Free, over-the-air television and radio; community-based, low-power FM radio stations; public radio and television; and the obligations of licensees to serve the public interest. A key principle of federal communications law is that in exchange for free use of the public airwaves broadcasters agree to take actions to benefit the public. These principles are enshrined in the Radio Act of 1927 and the Communications Act of 1934 in the mandate that "broadcasting serve the public interest, convenience and necessity."
The US Court of Appeals for the DC Circuit has declined to overturn the Federal Communications Commission's restoration of the UHF discount on the grounds that the parties challenging it--Free Press, Prometheus Radio--did not have standing to brin
The House Communications Subcommittee held a long-delayed Federal Communications Commission oversight hearing July 25. Notably, FCC Chairman Ajit Pai stood by the FCC's decision to designate the Sinclair-Tribune deal for hearing.
How far will the FCC pursue Sinclair Broadcasting’s “misrepresentations” now that President Trump has intervened?
It is heartening to see the Federal Communications Commission’s unanimous decision to designate the $3.9 billion Sinclair Broadcasting acquisition of Tribune Media for administrative review.
A briefing on the status of the Sinclair-Tribune merger
President Donald Trump came to the defense of Sinclair Broadcast Group’s proposed merger with Tribune Media, days after the Federal Communications Commission raised “serious concerns” about the deal and began legal proceedings to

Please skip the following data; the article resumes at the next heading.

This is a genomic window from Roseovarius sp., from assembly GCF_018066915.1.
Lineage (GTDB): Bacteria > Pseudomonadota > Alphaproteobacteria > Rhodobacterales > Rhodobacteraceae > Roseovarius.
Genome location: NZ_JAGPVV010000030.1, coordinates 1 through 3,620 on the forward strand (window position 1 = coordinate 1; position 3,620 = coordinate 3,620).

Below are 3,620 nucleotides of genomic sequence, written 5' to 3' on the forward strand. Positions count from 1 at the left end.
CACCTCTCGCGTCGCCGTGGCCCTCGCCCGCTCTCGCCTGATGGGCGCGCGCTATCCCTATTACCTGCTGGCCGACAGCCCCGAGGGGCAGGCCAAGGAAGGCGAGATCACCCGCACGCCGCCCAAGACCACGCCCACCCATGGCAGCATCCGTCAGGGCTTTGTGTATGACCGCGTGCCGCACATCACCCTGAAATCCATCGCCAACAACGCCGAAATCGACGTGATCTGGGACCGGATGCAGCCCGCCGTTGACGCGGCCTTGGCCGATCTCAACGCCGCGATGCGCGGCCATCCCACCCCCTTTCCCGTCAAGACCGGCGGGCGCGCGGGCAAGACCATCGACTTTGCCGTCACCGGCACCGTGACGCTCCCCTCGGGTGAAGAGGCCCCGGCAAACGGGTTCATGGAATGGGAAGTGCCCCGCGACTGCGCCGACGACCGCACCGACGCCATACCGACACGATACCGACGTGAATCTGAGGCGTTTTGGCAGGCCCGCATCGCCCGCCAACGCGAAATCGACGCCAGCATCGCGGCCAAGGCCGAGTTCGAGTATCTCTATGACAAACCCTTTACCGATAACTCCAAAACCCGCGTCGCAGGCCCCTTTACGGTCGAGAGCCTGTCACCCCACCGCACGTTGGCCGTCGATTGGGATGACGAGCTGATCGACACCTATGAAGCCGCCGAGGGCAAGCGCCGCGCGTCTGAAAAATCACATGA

[Commentary] The Federal Communications Commission’s sudden halt to Sinclair Broadcasting’s effort to dominate local television is far from an example of an overbearing regulatory state.
Four pieces of telecom-focused legislation passed the House by generous margins.
House Majority Whip Steve Scalise (R-LA) launched another effort at massive communications deregulation, one he has been pushing for most of a decade, so far without success.
[Commentary] Talk about a curveball. Last week, Federal Communications Commission Chairman Pai struck a potentially fatal blow to a deal that President Donald Trump favored, the proposed merger of Sinclair Broadcasting and Tribune Media.
Federal Communications Commission Chairman Ajit Pai phoned Sinclair executive vice president and general counsel Barry Faber July 18 to let the company know that just withdrawing the three TV station "sweetheart deal" sale applications was not goi